Jell-O is Weird

jelloHave you ever read a newspaper column that changed your life?  Yeah, so have I.  But this is not that column.  This is a column about Jell-O.  So all of you who wanted to be inspired or have a good cry or ponder the meaning of life, well, you’re gonna have to go elsewhere this week.  Jell-O is a lot of things but it has never helped anyone discover the meaning of life.  And we can’t expect it to start now.

I’ve been fascinated with Jell-O since childhood.  In 4th grade, Christy Miller told me that powdered Jell-O was made from ground up fingernails.  But don’t believe her.  Christy Miller lied about a lot of things.  She told me we could pass notes in math class and not get caught.  She told me her baby brother washed up on shore on the coast of Florida and they just found him lying there, helpless and in need of a family.  We didn’t need a drama class in elementary school.  Christy Miller brought drama every day of the week.  You don’t even wanna know her take on tater tots.

You might be wondering what really is in the mysterious substance we call Jell-O.  You can always read the ingredients but you won’t understand them.  Take my word for it.  They’re not shooting straight with us.  No regular consumer knows what’s in Jell-O.  It’s a mystery
Sugar, dye, gelatin, sure.  But there are other things, things they don’t list on the box.  Magic things.  One thing I do know is that members of my family have done a lot of weird things with Jell-O over the years.  Really weird things.
I don’t know what kind of family you grew up in, but I come from a family who likes to call something a salad even if it isn’t one.   If someone asked Aunt Margaret what she wanted to bring to Uncle Jim’s birthday party, she would likely say, “Jell-O salad.”  Aunt Margaret, I love you enough to tell you the truth. Pouring two cans of fruit cocktail into a red sugary substance made of heaven knows what, may be a lot of things but it is not a salad.

Did any of you have a mom who liked to get creative with Jell-O?  I grew up in the 70’s and my mom, along with all the other hip small-town moms, had a vast array of Jell-O creations up her sleeve.  In one recipe, she added mini-marshmallows, cottage cheese, and nuts to green Jell-O.  Yeah, I’m not sure why either.

A friend’s mom even grated a head of cabbage to put in green Jell-O.  This was just wrong on so many levels.  She must have felt bad about Aunt Margaret’s “false salad” claim and was trying to make good on it.jello-salad
But I have some good memories of Jell-O too.  When my brother or I would get sick, Mom would always make us several flavors of Jell-O.  It seems Jell-O was deemed by all to have some kind of healing property.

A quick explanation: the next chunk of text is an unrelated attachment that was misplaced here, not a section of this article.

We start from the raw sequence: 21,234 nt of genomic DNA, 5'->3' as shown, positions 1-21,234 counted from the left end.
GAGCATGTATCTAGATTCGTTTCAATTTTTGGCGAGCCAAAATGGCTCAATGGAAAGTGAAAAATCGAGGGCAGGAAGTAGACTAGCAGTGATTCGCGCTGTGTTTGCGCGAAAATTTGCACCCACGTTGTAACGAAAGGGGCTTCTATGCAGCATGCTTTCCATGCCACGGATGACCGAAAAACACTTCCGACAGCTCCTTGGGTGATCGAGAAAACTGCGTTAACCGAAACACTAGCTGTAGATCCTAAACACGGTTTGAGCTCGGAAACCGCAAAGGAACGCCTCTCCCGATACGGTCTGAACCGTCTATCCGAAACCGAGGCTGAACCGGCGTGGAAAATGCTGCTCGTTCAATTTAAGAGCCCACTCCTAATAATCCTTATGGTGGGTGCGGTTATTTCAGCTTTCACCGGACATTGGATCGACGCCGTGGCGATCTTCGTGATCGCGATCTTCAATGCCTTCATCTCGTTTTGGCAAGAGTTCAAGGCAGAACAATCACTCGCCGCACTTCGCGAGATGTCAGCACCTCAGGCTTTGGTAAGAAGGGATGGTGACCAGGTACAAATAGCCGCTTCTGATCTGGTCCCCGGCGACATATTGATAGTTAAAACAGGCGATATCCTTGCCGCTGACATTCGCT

And that just proves my point.  We don’t have to know what’s in it.  We don’t have to over-analyze it.  Kids everywhere like to eat it and maybe that’s good enough.  Jell-O, you’re not just an old friend.  You’re an American institution.

5 Comments (+add yours?)

  1. Njenva
    Oct 09, 2013 @ 11:06:04

    Your first paragraph killed me! Hahahaha. LOL In Kenya, we call it jelly. And I have never seen one with any kind of salad stuff in it! 🙂


  2. Dana Nichols
    Oct 09, 2013 @ 11:43:30

    Hahaha My Mamaw made that green Jello/cottage cheese/marshmallow concoction. I haven’t thought about that in a long time. And yes, Jello was always a sick-day tradition. Thanks for the memories!


  3. thesmarttview
    Oct 09, 2013 @ 13:30:24

    Thanks so much, Njenva and Dana! Njenva, come visit me and I will show you a myriad of American atrocities related to Jell-O…or jelly. 🙂 Dana, I’m glad this helped you travel down memory lane!!


  4. Pat
    Oct 09, 2013 @ 14:46:41

    Jello is the perfect food for the sick, for the children, and to accompany any dinner -with a dollop of whip cream!
    I was raised on it and so far I’m still living!
    The jello molds were a big seller also and we had them hanging on our kitchen walls. The copper one’s looked really good.
    They are a “salad” because sometimes that is the only way we can get some foods that the kid’s really don’t care for”naked” in a colorful dessert type thing!
    Also the puddings in a box were a big seller, the one’s you really took time to actually cook.
    The get the young women today to use a kitchen,,is a miracle. I know, I have young marrieds in my family!


  5. thesmarttview
    Oct 09, 2013 @ 14:59:46

    Thanks for sharing your memories, Pat!! Yes, the molds are a huge part of the Jell-O culture! Thanks for the memories!


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